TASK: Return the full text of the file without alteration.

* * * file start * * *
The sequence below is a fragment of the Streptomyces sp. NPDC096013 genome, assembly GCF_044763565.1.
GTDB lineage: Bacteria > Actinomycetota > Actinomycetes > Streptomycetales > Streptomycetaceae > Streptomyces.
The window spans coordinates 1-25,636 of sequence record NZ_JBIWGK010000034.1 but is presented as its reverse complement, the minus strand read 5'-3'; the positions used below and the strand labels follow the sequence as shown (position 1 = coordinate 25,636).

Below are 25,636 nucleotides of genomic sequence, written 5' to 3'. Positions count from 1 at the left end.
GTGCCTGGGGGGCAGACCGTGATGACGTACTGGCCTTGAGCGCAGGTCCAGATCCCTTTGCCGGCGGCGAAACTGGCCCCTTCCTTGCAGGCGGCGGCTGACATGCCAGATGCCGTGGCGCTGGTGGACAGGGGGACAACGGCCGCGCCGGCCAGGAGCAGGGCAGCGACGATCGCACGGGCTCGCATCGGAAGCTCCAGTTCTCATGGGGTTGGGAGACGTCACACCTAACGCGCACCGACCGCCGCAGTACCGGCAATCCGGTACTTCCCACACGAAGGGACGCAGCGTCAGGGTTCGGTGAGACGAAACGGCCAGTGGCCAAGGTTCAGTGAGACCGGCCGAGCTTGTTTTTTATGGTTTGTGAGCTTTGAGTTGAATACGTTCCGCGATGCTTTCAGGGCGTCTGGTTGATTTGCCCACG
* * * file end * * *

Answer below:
The sequence below is a fragment of the Streptomyces sp. NPDC096013 genome, assembly GCF_044763565.1.
GTDB lineage: Bacteria > Actinomycetota > Actinomycetes > Streptomycetales > Streptomycetaceae > Streptomyces.
The window spans coordinates 1-25,636 of sequence record NZ_JBIWGK010000034.1 but is presented as its reverse complement, the minus strand read 5'-3'; the positions used below and the strand labels follow the sequence as shown (position 1 = coordinate 25,636).

Below are 25,636 nucleotides of genomic sequence, written 5' to 3'. Positions count from 1 at the left end.
GTGCCTGGGGGGCAGACCGTGATGACGTACTGGCCTTGAGCGCAGGTCCAGATCCCTTTGCCGGCGGCGAAACTGGCCCCTTCCTTGCAGGCGGCGGCTGACATGCCAGATGCCGTGGCGCTGGTGGACAGGGGGACAACGGCCGCGCCGGCCAGGAGCAGGGCAGCGACGATCGCACGGGCTCGCATCGGAAGCTCCAGTTCTCATGGGGTTGGGAGACGTCACACCTAACGCGCACCGACCGCCGCAGTACCGGCAATCCGGTACTTCCCACACGAAGGGACGCAGCGTCAGGGTTCGGTGAGACGAAACGGCCAGTGGCCAAGGTTCAGTGAGACCGGCCGAGCTTGTTTTTTATGGTTTGTGAGCTTTGAGTTGAATACGTTCCGCGATGCTTTCAGGGCGTCTGGTTGATTTGCCCACG